Thursday, December 22
Hitting the proverbial nail on the head...
"C.S. Lewis once discussed the problem in terms I here paraphrase: During Mass I can exercise either a critical or a devotional faculty, and the two are mutually exclusive. If my critical faculty is alert, it interferes with worshiping God, and has to be 'lulled to sleep' as it were. The eucharistic rite, when enacted properly, is precisely the instrument by which this faculty can be quieted and the devotional faculty engaged. However, this is dependent upon the expectation of participation in the Church's liturgy, not Fr. So-and-so's adaptation of it. For if I have reason to believe that the celebrant will depart from the text or the rubrics, my critical faculty is switched on whether I want it to be or not, because the celebrant's departures may be tendentious or heretical or imbecile or all three. And even if the celebrant's changes turn out to be within the bounds of orthodoxy and good taste, I still would have been forced, against my will, to engage in an activity of criticism rather than of worship. I will have been cheated of a Mass. "Precisely.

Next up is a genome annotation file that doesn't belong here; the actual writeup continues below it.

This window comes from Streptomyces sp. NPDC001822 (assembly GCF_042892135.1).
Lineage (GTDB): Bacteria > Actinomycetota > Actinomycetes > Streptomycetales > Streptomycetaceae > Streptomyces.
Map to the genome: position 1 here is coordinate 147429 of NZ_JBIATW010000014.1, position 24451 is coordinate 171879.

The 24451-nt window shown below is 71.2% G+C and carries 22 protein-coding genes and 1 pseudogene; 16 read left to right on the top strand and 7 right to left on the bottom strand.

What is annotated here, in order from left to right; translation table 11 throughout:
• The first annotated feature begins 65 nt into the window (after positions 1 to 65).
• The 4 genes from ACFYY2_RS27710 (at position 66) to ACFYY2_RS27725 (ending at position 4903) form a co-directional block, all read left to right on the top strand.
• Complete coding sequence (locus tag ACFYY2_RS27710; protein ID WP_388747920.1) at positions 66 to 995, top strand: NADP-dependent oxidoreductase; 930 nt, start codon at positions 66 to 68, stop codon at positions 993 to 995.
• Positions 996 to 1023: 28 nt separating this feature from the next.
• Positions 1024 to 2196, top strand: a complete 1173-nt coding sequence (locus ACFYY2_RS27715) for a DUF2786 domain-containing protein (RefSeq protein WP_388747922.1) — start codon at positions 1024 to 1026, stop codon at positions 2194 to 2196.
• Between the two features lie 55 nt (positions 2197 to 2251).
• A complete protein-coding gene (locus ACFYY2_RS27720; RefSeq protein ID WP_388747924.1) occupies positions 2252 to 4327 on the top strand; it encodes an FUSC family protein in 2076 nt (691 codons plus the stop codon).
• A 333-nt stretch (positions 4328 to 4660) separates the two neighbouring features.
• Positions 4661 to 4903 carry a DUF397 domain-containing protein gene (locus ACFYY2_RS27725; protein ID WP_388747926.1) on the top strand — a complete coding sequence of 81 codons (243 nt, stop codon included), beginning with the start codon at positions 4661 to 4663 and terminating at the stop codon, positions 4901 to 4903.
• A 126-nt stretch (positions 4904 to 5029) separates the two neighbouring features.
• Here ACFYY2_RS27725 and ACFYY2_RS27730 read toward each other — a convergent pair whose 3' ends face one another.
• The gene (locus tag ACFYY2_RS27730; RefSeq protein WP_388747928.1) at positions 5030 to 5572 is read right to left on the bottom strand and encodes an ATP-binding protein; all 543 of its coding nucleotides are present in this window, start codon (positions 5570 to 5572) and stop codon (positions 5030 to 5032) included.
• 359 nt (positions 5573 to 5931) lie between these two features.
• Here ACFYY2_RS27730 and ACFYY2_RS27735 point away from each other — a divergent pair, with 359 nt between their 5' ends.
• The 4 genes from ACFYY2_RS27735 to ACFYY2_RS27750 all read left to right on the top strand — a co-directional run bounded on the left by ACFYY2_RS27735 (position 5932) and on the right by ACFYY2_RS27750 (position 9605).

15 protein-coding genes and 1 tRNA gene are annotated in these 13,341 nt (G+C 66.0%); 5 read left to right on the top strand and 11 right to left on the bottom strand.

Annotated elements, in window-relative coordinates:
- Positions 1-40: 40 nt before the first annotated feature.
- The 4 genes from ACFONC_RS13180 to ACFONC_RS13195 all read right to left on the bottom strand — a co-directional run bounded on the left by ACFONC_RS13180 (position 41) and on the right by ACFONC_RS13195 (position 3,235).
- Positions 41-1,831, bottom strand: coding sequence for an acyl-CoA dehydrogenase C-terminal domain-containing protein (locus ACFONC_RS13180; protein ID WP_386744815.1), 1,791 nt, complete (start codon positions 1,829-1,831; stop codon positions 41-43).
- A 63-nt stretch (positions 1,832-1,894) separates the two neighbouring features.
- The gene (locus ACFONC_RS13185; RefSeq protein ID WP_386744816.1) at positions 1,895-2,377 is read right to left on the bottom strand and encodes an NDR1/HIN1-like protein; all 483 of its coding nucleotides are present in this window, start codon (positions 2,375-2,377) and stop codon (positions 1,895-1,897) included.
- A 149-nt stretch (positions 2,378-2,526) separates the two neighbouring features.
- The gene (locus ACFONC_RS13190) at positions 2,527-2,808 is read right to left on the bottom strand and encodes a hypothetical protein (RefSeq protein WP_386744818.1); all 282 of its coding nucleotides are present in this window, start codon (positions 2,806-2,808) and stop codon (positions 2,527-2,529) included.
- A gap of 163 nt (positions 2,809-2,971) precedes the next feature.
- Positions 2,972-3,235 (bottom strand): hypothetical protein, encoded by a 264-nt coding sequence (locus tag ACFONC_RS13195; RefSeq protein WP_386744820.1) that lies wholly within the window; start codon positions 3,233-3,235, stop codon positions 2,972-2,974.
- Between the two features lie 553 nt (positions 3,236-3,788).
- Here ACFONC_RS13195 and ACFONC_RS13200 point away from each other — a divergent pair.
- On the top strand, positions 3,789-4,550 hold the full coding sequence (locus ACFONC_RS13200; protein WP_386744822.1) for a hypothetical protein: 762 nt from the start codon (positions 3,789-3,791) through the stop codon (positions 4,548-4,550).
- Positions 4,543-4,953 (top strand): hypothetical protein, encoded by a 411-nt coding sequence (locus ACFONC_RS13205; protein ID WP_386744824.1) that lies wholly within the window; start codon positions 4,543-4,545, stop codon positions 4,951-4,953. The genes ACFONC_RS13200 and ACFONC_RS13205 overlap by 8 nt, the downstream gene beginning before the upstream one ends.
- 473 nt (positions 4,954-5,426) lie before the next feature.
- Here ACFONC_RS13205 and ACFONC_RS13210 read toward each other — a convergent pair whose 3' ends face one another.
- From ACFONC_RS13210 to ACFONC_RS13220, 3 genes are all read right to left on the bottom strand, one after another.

Entire article here.